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LOCAL hospice at home charity, Paul Sartori Hospice at Home, is taking action to support the climate with the installation of solar panels at its main head office in Haverfordwest, Pembrokeshire.

The charity which delivers end of life care services across Pembrokeshire, has been awarded a grant to fund the purchase and installation of solar panels at Paul Sartori House, Winch Lane. This investment is part of an ongoing commitment to address the climate emergency and the charity joins many others who are taking action. Paul Sartori was one of 35 community groups, who were selected to take part in the Climate Action Boost scheme, funded by The National Lottery Community Fund.

Working alongside Renew Wales, a partner in the initiative, the group explored methods to help tackle the causes and consequences of climate change, and to operate more sustainably. A number of options were discussed to reduce their impact on the environment and Renew Wales helped the charity to develop an environmental action plan, which is to be implemented over the coming months. The scheme available to cover a variety of environmental reduction activities, including renewable energy, reducing consumption, local food and reduced or less impactful travel.

Paul Sartori Hospice at Home wouldn’t normally be associated with environmental activity. Through regular consultation over many months, the charity has been really encouraged by what they have learnt.

“We have invested a lot of time in developing the plan; discussed a number of alternatives along the way, but feel that the solar panel installation will have the biggest impact for the charity in the long term”, said Sandra Dade, Charity Manager. “The National Lottery Climate Action Boost has really inspired our charity to minimise our impacton the environment and we will continue this journey,” added Sandra.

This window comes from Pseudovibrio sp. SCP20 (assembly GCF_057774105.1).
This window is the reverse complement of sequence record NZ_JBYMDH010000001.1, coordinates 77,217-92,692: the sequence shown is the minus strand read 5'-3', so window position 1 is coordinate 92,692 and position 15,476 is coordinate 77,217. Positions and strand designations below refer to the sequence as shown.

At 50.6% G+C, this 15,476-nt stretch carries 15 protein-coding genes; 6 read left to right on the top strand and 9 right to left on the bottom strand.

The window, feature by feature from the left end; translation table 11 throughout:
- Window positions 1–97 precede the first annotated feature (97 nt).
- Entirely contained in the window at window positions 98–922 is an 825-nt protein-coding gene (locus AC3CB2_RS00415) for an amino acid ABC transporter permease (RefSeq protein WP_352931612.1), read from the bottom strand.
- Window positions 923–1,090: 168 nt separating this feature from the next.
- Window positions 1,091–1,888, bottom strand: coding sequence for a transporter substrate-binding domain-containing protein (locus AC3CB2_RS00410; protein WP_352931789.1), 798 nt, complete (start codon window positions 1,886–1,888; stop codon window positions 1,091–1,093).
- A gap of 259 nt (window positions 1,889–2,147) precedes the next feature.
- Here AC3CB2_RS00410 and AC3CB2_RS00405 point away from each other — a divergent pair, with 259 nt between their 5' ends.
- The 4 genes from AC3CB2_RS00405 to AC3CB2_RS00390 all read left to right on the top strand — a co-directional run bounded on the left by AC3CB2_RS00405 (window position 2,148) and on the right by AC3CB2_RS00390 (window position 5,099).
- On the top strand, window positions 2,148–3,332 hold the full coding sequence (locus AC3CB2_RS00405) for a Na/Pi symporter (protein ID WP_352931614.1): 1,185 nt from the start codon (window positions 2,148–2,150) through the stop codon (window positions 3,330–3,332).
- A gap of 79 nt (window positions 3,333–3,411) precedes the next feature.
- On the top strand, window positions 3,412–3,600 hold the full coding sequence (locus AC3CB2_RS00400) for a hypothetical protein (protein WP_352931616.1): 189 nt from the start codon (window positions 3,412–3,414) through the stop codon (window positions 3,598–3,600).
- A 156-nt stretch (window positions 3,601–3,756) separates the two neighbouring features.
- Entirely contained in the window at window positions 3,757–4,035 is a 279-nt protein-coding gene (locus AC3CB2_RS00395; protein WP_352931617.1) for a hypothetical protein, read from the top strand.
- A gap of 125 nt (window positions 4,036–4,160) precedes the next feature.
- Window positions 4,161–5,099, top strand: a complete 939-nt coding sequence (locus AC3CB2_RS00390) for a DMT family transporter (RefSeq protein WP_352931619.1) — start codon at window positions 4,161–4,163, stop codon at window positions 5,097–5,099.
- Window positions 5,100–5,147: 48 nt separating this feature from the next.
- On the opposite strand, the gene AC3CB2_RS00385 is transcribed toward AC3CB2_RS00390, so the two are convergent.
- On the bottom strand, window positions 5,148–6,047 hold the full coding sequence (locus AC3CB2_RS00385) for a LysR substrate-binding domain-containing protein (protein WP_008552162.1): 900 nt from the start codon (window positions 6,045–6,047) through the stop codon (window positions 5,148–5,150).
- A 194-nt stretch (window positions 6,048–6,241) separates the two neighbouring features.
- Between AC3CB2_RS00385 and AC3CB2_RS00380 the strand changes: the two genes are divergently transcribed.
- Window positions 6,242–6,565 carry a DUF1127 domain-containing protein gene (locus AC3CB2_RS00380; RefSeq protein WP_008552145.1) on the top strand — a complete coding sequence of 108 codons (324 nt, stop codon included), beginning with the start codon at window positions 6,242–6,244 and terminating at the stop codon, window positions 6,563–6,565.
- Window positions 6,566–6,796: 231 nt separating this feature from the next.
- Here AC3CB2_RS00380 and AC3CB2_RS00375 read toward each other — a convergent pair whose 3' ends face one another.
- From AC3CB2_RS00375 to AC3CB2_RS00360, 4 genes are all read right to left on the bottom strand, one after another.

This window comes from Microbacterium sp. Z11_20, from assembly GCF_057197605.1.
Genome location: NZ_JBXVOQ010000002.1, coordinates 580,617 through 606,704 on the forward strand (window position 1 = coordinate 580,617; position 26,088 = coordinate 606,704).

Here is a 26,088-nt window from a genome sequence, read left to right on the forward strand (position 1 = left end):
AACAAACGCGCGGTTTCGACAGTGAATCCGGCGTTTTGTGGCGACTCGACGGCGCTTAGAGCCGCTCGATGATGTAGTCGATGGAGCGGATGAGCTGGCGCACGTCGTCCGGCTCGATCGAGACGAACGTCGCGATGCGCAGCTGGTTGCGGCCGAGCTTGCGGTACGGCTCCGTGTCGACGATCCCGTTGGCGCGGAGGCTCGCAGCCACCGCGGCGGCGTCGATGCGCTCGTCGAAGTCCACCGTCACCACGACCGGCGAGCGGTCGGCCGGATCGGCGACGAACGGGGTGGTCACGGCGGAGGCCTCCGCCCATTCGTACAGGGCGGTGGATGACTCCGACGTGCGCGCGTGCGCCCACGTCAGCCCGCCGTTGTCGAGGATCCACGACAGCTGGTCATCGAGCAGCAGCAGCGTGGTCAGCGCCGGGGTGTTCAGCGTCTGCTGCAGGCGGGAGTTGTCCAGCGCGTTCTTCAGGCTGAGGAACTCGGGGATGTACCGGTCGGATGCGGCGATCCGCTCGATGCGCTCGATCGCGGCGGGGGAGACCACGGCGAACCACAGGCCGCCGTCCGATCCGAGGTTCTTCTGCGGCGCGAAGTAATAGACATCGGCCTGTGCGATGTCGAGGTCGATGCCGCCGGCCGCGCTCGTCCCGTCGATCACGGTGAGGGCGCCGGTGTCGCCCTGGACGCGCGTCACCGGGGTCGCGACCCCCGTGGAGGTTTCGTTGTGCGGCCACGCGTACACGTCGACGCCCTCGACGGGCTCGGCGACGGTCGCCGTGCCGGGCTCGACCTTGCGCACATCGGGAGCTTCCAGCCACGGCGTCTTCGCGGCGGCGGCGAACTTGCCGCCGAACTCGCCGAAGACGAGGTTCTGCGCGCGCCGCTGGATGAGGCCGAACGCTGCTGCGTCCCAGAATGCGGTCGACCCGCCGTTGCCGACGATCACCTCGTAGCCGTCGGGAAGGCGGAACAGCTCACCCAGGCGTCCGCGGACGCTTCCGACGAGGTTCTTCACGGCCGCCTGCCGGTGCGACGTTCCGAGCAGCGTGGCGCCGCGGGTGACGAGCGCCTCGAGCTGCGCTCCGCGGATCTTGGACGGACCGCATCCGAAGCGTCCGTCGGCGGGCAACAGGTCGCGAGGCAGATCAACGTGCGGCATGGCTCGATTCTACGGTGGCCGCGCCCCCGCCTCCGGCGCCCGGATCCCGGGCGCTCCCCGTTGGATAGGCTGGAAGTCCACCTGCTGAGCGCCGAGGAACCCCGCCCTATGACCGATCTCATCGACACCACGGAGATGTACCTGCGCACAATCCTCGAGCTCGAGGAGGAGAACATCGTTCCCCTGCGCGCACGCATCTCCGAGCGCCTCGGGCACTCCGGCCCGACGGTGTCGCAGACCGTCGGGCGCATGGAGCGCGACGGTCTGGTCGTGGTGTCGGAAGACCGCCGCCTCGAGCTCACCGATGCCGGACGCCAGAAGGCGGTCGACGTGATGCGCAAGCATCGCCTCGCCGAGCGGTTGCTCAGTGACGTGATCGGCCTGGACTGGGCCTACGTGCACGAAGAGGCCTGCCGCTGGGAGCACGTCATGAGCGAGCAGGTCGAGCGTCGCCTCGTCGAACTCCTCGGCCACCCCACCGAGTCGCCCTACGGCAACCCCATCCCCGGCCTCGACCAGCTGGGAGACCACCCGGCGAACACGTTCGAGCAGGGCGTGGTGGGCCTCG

Jemma Nurse, Funding Manager at The National Lottery Community Fund said, “The climate emergency is everyone’s business, which is why The National Lottery Community Fund is acting to support and inspire communities to minimise their own impact on the environment. We are proud to be a significant funder of environmental projects and Paul Sartori Hospice at Home, along with the other groups participating in Climate Action Boost, will play a valuable part in building our knowledge so we can share our learning with other funders across Wales and the UK.”

The services provided by the Paul Sartori Hospice at Home enable people in the later stages of any life-limiting illness to be cared for and to die at home with dignity, independence, pain free and surrounded by those they hold most dear, if that is their wish.

All of the services are free of charge, available 24 hours a day, 365 days a year, thanks to the generosity of the Pembrokeshire Community. Further information on the charity and its services can be obtained by visiting their website www.paulsartori.org, or by phoning 01437 763223.

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New nursing service to support carers of people living with dementia

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HYWEL DDA UNIVERSITY HEALTH BOARD, in partnership with Dementia UK, is launching a new nursing service to support carers of people living with dementia.

The Admiral Nurse service will be a significant addition to the current support available to people living with dementia and their carers. The initiative is in line with the Dementia Action Plan for Wales 2018-2022, a Welsh Government strategy that aims to recognise the rights of people with dementia, make them feel valued, and help them live as independently as possible in their communities.

The team will cover Carmarthenshire, Ceredigion and Pembrokeshire with a focus on delivering person–centred and relationship-centred dementia care. The Admiral Nurses will work collaboratively in a family-centric manner, across health and social care pathways, to provide support, expert guidance & practical solutions to enable families/carers, including the person living with dementia, to maximise their wellbeing and improve the experience of those affected by dementia.